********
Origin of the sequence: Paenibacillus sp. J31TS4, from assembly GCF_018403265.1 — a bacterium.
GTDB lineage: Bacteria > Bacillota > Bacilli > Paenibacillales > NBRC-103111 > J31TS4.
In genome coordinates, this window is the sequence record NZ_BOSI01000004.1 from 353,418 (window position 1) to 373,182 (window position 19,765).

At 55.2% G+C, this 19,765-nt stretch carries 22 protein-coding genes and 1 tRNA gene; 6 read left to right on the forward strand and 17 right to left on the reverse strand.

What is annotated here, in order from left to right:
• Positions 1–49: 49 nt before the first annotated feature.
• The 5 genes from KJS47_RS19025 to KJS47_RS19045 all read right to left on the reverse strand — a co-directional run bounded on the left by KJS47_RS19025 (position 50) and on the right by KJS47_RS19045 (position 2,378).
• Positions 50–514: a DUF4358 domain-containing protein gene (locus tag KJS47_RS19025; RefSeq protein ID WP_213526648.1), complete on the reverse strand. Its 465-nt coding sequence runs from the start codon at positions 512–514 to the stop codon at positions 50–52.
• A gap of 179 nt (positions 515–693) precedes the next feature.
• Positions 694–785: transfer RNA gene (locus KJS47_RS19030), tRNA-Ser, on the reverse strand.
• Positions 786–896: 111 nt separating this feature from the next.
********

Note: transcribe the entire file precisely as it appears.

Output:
Origin of the sequence: Paenibacillus sp. J31TS4, from assembly GCF_018403265.1 — a bacterium.
GTDB lineage: Bacteria > Bacillota > Bacilli > Paenibacillales > NBRC-103111 > J31TS4.
In genome coordinates, this window is the sequence record NZ_BOSI01000004.1 from 353,418 (window position 1) to 373,182 (window position 19,765).

At 55.2% G+C, this 19,765-nt stretch carries 22 protein-coding genes and 1 tRNA gene; 6 read left to right on the forward strand and 17 right to left on the reverse strand.

What is annotated here, in order from left to right:
• Positions 1–49: 49 nt before the first annotated feature.
• The 5 genes from KJS47_RS19025 to KJS47_RS19045 all read right to left on the reverse strand — a co-directional run bounded on the left by KJS47_RS19025 (position 50) and on the right by KJS47_RS19045 (position 2,378).
• Positions 50–514: a DUF4358 domain-containing protein gene (locus tag KJS47_RS19025; RefSeq protein ID WP_213526648.1), complete on the reverse strand. Its 465-nt coding sequence runs from the start codon at positions 512–514 to the stop codon at positions 50–52.
• A gap of 179 nt (positions 515–693) precedes the next feature.
• Positions 694–785: transfer RNA gene (locus KJS47_RS19030), tRNA-Ser, on the reverse strand.
• Positions 786–896: 111 nt separating this feature from the next.